City walks are one of the best ways to get acquainted with a new city. Whether you get a map and follow a trail yourself or join a random walking tour for a few hours, you’re likely to get more out of it than simply hopping from one tourist spot to another.
My favourite stories about Edinburgh came from a 3-hour walking tour given by a guide named Liam. He told us bizarre stories about torture and death, spitting spots and hanging zones with such panache that I remember all the stories even 8 years later. The only catch with guided walking tours is that you leave a large chunk of the experience to the expertise of the guide. If he/she is funny and engaging, you won’t realise how much you’re actually walking. We once got a soft-spoken, straight facts kind of guide in Antwerp. Even though he was narrating stories about a water spirit that kidnaps children (or some such thing), most of us were looking into our phones. The guide’s voice didn’t carry so if he had any punchlines, we missed them.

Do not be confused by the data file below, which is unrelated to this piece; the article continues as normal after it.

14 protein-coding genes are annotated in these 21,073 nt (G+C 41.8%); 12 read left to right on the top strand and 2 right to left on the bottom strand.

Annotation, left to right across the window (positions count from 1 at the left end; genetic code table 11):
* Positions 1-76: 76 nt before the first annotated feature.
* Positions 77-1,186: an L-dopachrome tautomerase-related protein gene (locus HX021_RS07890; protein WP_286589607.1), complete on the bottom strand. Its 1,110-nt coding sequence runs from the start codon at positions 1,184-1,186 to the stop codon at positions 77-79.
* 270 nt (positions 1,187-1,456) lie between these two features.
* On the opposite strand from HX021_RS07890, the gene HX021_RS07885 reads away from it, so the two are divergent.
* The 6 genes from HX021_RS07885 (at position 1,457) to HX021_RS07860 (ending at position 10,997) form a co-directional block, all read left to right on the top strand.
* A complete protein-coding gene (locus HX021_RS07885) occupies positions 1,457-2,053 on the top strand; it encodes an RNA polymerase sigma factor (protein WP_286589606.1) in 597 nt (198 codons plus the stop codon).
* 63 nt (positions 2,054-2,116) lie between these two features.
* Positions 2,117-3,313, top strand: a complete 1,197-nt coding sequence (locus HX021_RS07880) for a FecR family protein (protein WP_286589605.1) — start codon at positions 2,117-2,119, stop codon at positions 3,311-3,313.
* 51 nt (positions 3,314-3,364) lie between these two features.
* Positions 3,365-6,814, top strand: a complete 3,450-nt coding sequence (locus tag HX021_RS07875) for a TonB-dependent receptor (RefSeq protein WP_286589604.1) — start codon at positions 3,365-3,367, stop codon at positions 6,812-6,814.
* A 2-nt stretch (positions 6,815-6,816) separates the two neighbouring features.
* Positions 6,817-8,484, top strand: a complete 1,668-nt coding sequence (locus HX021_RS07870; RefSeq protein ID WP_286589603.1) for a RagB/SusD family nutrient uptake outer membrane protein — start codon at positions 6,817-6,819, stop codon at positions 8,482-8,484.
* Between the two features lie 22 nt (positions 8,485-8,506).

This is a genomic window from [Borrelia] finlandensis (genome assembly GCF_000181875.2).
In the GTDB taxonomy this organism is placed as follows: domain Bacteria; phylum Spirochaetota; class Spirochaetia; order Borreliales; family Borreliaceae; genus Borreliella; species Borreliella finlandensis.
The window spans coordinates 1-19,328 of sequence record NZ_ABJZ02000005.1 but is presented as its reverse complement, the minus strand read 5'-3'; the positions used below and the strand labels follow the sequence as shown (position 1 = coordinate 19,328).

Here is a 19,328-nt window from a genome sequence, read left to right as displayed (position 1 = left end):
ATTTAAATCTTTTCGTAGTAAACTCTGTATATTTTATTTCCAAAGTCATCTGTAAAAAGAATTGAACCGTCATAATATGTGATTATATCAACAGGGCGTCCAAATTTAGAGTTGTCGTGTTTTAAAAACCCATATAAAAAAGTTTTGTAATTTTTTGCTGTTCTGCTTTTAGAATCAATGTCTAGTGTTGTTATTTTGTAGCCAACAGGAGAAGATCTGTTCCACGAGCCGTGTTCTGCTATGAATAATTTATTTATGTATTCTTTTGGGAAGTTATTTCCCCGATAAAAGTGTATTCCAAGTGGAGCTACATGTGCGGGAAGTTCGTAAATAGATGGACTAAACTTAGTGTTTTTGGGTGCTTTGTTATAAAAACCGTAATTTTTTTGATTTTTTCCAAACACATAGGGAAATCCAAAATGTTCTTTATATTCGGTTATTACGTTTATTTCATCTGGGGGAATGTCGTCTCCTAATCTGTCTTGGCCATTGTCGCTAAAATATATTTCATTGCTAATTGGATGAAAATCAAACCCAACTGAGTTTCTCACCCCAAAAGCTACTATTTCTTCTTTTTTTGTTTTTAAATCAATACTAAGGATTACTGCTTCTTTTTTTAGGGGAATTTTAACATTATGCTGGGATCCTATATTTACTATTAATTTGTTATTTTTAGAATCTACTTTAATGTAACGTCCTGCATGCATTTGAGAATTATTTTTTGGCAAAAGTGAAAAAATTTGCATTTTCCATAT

The first time I visited Brussels, Akshay and I decided to do the Comic Walk. The city map has a special tour marking the famous graffiti spots in the city – from Asterix and Obelix to Tintin. We walked for eight hours, stopping to sample Belgian beers along the way. The map took us to quiet neighbourhoods with no tourist attractions, ramshackle private parks, and at one point, just when we were convinced we were lost, we stumbled onto a small cafe that served the best hot chocolate I’ve ever had. In 2012 I did a similar walk in Delft – the Vermeer Walk. Map in one hand and notebook in another, I walked all across Delft, learnt about Vermeer’s life and how his legacy has become part of the charming little town. I did it at my own pace, and took my time to marvel at the fact that my house at the time was four doors down from the place of Vermeer’s birth!
There are a number of other walks in Delft. Explore the history of the royal family or Delft Blue, or even the canals with any of these walks. You can find detailed information on each of these in the Survival Guide written for TU Delta. This one’s called Surviving The Walks – and you can read it here.
Remember to check weather.com and choose a day with some sunshine, or at least no rain. If you’re going to be out and about on your feet, you’d rather not be struggling to keep up an umbrella.
And wear comfortable shoes. If your feet get corns and blisters, even the best stories about Scotland’s pubic triangle won’t keep your mind off the pain!